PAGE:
Web Browsers in Docker
Last week I wrote about my new Docker strategy for build tools. Following that I wondered if I could containerise browser testing too. Not just headless automation, but real click around, inspector tools usage. Admittedly I thought this was a silly idea from the get-go. The results, however, have surprised me.
Docker containers are usually super minimal Linux environments built for a single purpose. But what is stopping me from running a full desktop environment? Aside from common sense, apparently nothing that can’t be solved by procrastination.
Xfce runs just fine with next to no setup. Ambitiously I tried KDE Plasma but gave up. I was still under the illusion that I’d get real work done later that day.
Docker isn’t a virtual machine and it doesn’t emulate a display. To see anything I set up a VNC server to provide remote desktop access. The VNC client connects to
5901 exposed by the container. I’m using Screens 4 for macOS as a VNC client. I may try noVNC for perverse browser-in-browser action.
I’ve published the Dockerfile on GitHub. The current image is just under 1.5GB when built. Kinda beefy but plenty of potential to shrink that significantly.
Visual Quality and Performance
I’ve used VNC across LAN hosts before and experienced an unreliable image and input loss. I didn’t know what to expect here but localhost has worked perfectly.
I use a 27” monitor at 3840×2160 resolution. Initially I configured Xfce at 1080p but the GUI was a little blurry at 1:1 fullscreen. I double it with 2x scaling for a perfect match. With a high DPI the font anti-aliasing & hinting looks good. Different side-by-side on macOS but preference is subjective. The remote refresh rate isn’t 60Hz but it’s constant. I wonder if that’s just a VNC limitation or if I’m missing a setting somewhere? There is no noticeable input latency, nor keystroke loss with fast typing.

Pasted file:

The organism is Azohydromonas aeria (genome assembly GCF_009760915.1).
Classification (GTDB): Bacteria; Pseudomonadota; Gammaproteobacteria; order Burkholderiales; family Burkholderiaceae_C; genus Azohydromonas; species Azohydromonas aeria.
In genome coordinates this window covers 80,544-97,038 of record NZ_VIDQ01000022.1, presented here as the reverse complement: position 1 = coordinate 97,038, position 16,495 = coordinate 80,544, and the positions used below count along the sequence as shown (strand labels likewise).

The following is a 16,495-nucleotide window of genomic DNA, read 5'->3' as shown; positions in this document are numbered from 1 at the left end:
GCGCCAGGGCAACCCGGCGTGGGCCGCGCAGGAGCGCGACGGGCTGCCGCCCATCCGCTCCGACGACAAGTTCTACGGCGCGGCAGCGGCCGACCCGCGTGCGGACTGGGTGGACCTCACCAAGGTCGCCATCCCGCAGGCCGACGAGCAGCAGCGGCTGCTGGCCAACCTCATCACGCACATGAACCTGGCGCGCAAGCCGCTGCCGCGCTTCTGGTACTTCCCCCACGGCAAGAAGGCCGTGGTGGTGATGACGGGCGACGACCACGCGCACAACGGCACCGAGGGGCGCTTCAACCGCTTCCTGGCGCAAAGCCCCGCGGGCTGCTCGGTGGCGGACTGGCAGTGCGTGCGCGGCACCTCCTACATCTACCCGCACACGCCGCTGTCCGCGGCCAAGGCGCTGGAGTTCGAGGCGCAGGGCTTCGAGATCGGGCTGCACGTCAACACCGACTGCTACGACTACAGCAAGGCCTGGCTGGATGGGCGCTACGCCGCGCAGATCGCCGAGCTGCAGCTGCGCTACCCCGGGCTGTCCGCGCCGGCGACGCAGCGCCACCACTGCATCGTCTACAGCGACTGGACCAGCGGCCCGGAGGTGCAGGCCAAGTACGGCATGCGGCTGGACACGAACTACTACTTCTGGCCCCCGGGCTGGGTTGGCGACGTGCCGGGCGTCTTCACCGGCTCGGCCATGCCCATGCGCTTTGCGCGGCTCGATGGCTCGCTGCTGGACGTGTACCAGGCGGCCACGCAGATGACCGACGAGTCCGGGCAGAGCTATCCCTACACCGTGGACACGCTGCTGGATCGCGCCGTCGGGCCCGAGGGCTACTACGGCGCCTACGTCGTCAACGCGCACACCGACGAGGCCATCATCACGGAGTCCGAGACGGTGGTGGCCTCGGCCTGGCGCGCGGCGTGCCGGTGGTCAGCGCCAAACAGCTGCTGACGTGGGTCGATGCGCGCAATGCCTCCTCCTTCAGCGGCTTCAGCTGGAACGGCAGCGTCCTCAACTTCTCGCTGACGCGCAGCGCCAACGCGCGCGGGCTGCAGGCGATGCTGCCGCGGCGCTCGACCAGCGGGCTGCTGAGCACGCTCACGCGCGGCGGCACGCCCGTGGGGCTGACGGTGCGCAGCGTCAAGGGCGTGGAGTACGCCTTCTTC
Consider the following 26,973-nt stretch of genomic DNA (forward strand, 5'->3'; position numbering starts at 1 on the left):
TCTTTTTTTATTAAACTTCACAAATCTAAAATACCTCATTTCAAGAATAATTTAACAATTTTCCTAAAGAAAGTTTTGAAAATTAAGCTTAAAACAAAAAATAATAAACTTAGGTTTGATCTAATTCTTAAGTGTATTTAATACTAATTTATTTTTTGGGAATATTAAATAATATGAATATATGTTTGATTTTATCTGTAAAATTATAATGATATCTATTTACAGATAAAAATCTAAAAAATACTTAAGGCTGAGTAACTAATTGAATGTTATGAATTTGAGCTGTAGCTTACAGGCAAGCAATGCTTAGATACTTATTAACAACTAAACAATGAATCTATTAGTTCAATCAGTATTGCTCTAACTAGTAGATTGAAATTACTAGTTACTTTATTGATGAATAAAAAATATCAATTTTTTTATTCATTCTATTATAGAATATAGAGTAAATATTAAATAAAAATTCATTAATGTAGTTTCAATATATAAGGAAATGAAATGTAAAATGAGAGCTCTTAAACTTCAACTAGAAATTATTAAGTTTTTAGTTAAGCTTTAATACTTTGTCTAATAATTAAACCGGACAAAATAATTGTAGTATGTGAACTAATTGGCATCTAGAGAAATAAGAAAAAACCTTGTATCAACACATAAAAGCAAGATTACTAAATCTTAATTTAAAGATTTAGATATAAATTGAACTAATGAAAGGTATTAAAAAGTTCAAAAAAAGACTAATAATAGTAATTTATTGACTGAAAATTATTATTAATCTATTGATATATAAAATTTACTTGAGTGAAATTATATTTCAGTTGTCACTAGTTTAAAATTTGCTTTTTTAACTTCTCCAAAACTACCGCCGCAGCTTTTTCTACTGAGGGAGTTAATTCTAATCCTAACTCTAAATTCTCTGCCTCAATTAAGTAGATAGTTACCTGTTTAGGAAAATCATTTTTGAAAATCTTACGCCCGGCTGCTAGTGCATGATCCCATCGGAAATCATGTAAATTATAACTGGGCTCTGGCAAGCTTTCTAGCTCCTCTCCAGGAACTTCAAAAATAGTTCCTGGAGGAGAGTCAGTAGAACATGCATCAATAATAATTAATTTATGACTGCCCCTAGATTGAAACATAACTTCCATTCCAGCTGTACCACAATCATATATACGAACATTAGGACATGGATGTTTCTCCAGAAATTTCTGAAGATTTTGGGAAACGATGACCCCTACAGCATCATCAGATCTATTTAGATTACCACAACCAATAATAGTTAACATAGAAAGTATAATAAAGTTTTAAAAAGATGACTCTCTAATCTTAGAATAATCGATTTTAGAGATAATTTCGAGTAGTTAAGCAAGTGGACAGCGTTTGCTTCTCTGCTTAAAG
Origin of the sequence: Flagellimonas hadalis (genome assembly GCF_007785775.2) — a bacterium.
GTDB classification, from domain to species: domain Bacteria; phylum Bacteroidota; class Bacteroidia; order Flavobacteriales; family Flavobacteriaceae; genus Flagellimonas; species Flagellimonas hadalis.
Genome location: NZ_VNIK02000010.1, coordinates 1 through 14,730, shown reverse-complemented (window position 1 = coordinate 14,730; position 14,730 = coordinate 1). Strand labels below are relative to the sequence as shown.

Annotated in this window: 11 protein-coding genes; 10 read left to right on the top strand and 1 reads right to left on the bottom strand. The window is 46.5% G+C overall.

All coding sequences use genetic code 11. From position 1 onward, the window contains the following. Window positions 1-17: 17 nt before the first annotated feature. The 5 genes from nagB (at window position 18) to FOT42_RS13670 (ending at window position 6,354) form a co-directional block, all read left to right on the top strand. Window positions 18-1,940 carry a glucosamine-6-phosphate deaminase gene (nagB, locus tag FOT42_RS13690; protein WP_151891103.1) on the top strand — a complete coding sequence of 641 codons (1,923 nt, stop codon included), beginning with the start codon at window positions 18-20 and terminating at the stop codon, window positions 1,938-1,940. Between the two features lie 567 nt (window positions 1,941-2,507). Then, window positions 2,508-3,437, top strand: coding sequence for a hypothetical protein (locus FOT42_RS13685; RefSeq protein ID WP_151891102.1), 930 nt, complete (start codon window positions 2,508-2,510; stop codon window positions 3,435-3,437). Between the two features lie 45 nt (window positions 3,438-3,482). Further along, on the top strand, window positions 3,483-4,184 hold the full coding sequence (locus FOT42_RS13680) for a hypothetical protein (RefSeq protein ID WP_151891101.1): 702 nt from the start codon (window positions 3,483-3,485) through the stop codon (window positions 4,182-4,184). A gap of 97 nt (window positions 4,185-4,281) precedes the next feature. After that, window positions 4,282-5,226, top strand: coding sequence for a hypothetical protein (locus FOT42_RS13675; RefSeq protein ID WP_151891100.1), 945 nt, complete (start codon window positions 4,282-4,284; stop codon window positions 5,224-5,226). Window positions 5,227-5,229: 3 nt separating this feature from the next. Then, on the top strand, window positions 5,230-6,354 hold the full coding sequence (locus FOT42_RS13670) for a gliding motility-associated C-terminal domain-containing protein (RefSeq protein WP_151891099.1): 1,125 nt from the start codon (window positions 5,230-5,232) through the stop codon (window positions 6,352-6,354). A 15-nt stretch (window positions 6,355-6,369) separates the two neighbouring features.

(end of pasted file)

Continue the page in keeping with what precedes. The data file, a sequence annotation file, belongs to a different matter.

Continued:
The “startup” is effectively instant. I don’t plan to crunch raw numbers but generally speaking the CPU and memory usage is much lower than I expected. Well within a tolerable zone leaving plenty free. I’ve tried running full virtualisation in VirtualBox before and that was an unbearably slow resource hog. Except for the refresh rate, this feels close to native.
Firefox is a simple
apt install. Edge and Brave require a little more effort. I gave up on Chrome/Chromium because Ubuntu was trying to force a snap package and wouldn’t play ball. I don’t care to invest time there.
All Chromium-based browsers have a sandbox issues that I don’t fully understand. They will run with a
--no-sandbox flag but that is ill-advised. It’s actively warned against. The
--disable-gpu flag seems to stop random crashes but I can’t be sure yet.
I found another sandbox fix from Jess Frazelle that sets a Docker security profile. I’m follow lead there assuming it can’t be worse. Jess also has single browser images on GitHub. I had no luck with those, but I did find a good write up on XQuarts by Alessandro Chimetto. That may be the answer for macOS. Probably more sensible than running a full desktop environment with VNC. But less fun.
As mentioned I was fed up with clutter on my Mac. Chrome and Edge both install background agents. They run at launch and phone home with who knows what data (and possibly upset system stability). Google are more competent but Microsoft are no less enthusiastic about data and privacy abuse. Call me paranoid but it’s annoying on principle. Containers give more control and can be purged easily when not in use.
I need access to different browsers for web development if that wasn’t clear. A long time ago I used BrowserStack heavily for testing. Such solutions are tediously slow and too unreliable. Full virtual machines share similar pain.
This started as a crazy what-if experiment but it may just prove useful. Ultimately if it has any negative impact on my daily job I’ll have to go back to native installs.